4, 5, 6

I mentioned this album in my AZ post and it deserves more attention.

Kool G Rap is one of my favorite rappers and not just his ’80s ‘golden period’ shit either. I’ll even go to bat for the vocoder-laced “My Life” that popped up around G Rap’s Rawkus almost-revival, one that ended with G Rap in the Koch graveyard. 4, 5, 6 though features the rapper at his hardest, chest-popping mid-90s production and then 808s on the 80s reminiscence “Fast Life,” non-stop internal rhymes from an experienced veteren, symbolic collaboration with torchbearer Nas. You’ve got Grimm pre-shooting on “Take Em To War” and the title track’s claustrophobic “NY State of Mind” bite, soulful 80s horn bounce of “For da Brothaz,” Buckwild’s melancholic mid-90s production, “So catch a flashback of a G Rap track attack like a head crack get smacked through ya cap with lead black…”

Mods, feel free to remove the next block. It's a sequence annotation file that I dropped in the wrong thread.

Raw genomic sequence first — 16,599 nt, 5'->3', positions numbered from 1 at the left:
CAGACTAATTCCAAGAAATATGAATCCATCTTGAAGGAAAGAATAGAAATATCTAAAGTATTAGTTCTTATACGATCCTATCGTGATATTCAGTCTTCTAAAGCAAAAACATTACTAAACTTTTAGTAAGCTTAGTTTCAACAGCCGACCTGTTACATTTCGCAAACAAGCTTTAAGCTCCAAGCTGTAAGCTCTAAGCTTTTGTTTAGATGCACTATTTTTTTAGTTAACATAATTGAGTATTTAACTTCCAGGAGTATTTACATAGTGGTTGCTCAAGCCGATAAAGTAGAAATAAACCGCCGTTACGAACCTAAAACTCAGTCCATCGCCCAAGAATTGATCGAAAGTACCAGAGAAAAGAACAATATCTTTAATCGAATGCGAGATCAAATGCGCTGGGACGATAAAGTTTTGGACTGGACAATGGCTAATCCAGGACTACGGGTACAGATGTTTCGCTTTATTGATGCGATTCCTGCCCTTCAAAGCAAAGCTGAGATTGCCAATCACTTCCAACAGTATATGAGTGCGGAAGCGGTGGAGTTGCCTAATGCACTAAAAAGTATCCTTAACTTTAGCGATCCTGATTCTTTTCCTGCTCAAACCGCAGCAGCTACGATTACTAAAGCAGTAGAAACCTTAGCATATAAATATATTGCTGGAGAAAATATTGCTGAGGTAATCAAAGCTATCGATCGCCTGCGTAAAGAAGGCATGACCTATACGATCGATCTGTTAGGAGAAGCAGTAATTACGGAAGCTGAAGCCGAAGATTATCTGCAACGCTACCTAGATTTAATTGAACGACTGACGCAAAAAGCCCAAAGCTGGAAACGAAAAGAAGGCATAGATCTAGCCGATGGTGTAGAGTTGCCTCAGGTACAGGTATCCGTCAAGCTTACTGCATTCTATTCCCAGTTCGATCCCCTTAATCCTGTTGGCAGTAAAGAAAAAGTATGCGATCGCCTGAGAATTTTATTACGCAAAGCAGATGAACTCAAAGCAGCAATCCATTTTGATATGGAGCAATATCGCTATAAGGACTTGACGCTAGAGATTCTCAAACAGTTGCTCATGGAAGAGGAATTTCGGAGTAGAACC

The whole album reeks of smog, liquor breath, tobacco and weed smoke exhaled below blood-shot eyeballs half-covered by heavy lids, sounds like the solid thud of unlaced tims on dirty sidewalks, rattling chain-link fences and clanging fire escapes, the sudden wooden smack of a chain-locked door and the clicking of cocked handguns, distant shots buried behind the scarred paint-flecked doors of inner-city hallways and echoing in the haunted public housing stairwells, images of gray skylines smokily blended into the foggy atmosphere, ruthless daily suffocation, NYC-crime noir, moody suppressed evocativeness. The dissonant production, snare rolls that echo with dusty intensity, G Rap’s elder rough-edged flow riddled with conviction, impenetrable attitude, spitting packed stanzas of internal rhymes and hearkening back to crack-dominated 80s when he was one of the best rappers in New York. When his career was cornered, trapped in a younger kids game, he really came with rhymes of ruthless desperation, one of the most underrated New York rap releases of the mid-90s.

Kool G Rap – Ghetto Knows (Buy this shit here.)

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